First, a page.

Okay, well, I don’t really think he would do that. He has too much to lose, and it could be quite tricky to steer such an asteroid finely, so that it hit where on Earth you wanted it to hit. But it might be a good way to unify the human race. I’ve often thought that we need a real supervillain to bring the world together. I would volunteer, but I don’t think humanity is worth the effort. I’m more inclined just to steer a whopping BIG asteroid at Earth and do a planetary reset.
I wouldn’t do this for any ideological reason, and certainly not for any religious reason. I believe the supernatural cannot exist by (my) definition**. I just think it would be a good test, of sorts. If humanity were able to come together to prevent the catastrophe, or to at least survive it and rebuild, they would have demonstrated their continuing worthiness. And if not, well, then not.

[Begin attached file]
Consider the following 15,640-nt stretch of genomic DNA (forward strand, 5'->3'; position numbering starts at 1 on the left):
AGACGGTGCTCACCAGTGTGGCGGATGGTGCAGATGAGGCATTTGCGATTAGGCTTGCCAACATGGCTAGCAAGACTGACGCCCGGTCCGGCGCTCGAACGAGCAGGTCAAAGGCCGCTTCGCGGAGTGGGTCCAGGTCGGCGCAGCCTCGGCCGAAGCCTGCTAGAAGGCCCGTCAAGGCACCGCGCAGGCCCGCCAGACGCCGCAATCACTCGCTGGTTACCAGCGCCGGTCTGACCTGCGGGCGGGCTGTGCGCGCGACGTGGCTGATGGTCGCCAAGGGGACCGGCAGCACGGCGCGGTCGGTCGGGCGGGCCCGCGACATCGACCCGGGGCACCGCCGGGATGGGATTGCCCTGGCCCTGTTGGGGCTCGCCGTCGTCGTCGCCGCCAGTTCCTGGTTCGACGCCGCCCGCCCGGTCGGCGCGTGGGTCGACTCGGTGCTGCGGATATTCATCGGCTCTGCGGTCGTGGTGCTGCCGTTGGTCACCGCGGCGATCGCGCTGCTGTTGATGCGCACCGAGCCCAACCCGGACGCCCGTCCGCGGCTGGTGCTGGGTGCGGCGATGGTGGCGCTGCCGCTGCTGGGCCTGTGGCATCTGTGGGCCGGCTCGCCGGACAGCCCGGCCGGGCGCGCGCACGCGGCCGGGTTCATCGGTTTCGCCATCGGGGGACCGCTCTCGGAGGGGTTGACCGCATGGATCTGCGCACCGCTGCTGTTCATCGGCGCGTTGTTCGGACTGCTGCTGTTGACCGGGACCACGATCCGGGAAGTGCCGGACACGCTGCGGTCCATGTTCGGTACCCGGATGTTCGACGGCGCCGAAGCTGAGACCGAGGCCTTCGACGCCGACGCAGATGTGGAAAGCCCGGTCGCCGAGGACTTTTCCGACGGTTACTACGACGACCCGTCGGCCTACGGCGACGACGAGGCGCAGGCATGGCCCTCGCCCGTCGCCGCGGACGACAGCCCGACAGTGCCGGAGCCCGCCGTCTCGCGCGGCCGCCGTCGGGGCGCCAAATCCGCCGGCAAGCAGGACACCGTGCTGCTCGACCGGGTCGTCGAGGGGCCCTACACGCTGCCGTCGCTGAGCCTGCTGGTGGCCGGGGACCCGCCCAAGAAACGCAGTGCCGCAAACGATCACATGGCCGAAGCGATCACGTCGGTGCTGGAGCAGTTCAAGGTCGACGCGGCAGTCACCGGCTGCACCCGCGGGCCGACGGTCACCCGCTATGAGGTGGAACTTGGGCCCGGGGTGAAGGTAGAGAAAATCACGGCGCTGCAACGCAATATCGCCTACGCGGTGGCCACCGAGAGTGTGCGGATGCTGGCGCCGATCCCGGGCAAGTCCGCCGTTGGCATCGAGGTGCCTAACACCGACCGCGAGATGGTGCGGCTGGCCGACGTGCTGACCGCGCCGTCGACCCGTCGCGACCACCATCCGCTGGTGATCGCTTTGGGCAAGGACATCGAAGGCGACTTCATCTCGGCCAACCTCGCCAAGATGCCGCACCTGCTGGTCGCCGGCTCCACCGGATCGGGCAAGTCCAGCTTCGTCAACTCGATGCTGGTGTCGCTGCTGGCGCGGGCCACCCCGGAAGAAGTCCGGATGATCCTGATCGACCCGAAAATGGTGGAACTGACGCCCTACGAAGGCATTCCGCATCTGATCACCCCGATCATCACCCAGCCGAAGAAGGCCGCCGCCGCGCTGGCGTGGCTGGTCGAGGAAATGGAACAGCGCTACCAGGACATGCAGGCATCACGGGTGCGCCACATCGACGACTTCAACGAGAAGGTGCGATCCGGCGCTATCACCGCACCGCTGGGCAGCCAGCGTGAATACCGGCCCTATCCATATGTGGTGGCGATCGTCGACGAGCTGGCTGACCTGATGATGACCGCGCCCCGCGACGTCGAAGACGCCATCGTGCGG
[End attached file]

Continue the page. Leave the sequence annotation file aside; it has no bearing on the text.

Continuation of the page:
Honestly, given the fact that life is more or less inevitably dominated by fear and pain***, I often veer toward anti-natalism, and even pro-mortalism (look them up). Of course, given that I have children, and they are the most important two facts about the universe to me, by far, I can hardly be said to be a pure pro-mortalist or anti-natalist. But then, I never claimed to be.
I don’t think it’s usually good to try to define oneself by any “ism”. It’s vanishingly unlikely that any one given, finite ideology will have come up with reliable, complete, and final answers. regarding much of anything about life. If it had, I suspect that fact would have become evident, if not obvious, by now.
Knowledge and deep understanding is gained incrementally, not revealed by some “authority”; the universe is extremely complex, at least on scales like the surface of the Earth at this stage of cosmic evolution. We can’t expect any simple, easy-to-solve equation to describe even the eddies and whorls that take place when milk first begins mixing into coffee, and that’s more or less the stage of the universe we’re in right now (on a much bigger scale than a cup of coffee, obviously).